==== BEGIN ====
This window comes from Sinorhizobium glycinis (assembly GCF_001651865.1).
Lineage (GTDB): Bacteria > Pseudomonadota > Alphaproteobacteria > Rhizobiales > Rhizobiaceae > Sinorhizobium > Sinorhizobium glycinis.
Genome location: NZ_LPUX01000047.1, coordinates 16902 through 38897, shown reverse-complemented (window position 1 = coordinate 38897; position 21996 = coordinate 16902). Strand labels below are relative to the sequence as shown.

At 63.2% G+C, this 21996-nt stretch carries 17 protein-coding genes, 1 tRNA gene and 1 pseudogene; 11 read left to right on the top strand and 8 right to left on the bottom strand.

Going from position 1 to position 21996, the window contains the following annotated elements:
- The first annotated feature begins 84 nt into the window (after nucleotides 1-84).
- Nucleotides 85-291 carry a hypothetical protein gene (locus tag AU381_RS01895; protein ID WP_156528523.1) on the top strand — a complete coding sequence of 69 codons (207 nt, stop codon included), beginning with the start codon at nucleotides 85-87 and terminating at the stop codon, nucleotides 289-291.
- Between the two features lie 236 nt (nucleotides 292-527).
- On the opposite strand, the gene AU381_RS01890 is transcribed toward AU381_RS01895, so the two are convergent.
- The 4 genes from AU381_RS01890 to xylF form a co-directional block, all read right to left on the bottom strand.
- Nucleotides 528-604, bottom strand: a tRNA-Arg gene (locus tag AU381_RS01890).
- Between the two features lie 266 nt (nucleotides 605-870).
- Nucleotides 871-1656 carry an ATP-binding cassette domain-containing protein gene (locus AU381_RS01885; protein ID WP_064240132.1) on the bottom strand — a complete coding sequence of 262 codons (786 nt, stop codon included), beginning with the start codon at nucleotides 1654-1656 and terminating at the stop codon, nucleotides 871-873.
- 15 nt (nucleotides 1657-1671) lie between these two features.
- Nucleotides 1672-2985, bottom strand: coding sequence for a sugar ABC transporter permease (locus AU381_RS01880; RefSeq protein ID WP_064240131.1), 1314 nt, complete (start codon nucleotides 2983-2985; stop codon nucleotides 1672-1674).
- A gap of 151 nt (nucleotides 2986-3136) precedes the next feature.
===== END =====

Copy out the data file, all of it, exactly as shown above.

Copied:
This window comes from Sinorhizobium glycinis (assembly GCF_001651865.1).
Lineage (GTDB): Bacteria > Pseudomonadota > Alphaproteobacteria > Rhizobiales > Rhizobiaceae > Sinorhizobium > Sinorhizobium glycinis.
Genome location: NZ_LPUX01000047.1, coordinates 16902 through 38897, shown reverse-complemented (window position 1 = coordinate 38897; position 21996 = coordinate 16902). Strand labels below are relative to the sequence as shown.

At 63.2% G+C, this 21996-nt stretch carries 17 protein-coding genes, 1 tRNA gene and 1 pseudogene; 11 read left to right on the top strand and 8 right to left on the bottom strand.

Going from position 1 to position 21996, the window contains the following annotated elements:
- The first annotated feature begins 84 nt into the window (after nucleotides 1-84).
- Nucleotides 85-291 carry a hypothetical protein gene (locus tag AU381_RS01895; protein ID WP_156528523.1) on the top strand — a complete coding sequence of 69 codons (207 nt, stop codon included), beginning with the start codon at nucleotides 85-87 and terminating at the stop codon, nucleotides 289-291.
- Between the two features lie 236 nt (nucleotides 292-527).
- On the opposite strand, the gene AU381_RS01890 is transcribed toward AU381_RS01895, so the two are convergent.
- The 4 genes from AU381_RS01890 to xylF form a co-directional block, all read right to left on the bottom strand.
- Nucleotides 528-604, bottom strand: a tRNA-Arg gene (locus tag AU381_RS01890).
- Between the two features lie 266 nt (nucleotides 605-870).
- Nucleotides 871-1656 carry an ATP-binding cassette domain-containing protein gene (locus AU381_RS01885; protein ID WP_064240132.1) on the bottom strand — a complete coding sequence of 262 codons (786 nt, stop codon included), beginning with the start codon at nucleotides 1654-1656 and terminating at the stop codon, nucleotides 871-873.
- 15 nt (nucleotides 1657-1671) lie between these two features.
- Nucleotides 1672-2985, bottom strand: coding sequence for a sugar ABC transporter permease (locus AU381_RS01880; RefSeq protein ID WP_064240131.1), 1314 nt, complete (start codon nucleotides 2983-2985; stop codon nucleotides 1672-1674).
- A gap of 151 nt (nucleotides 2986-3136) precedes the next feature.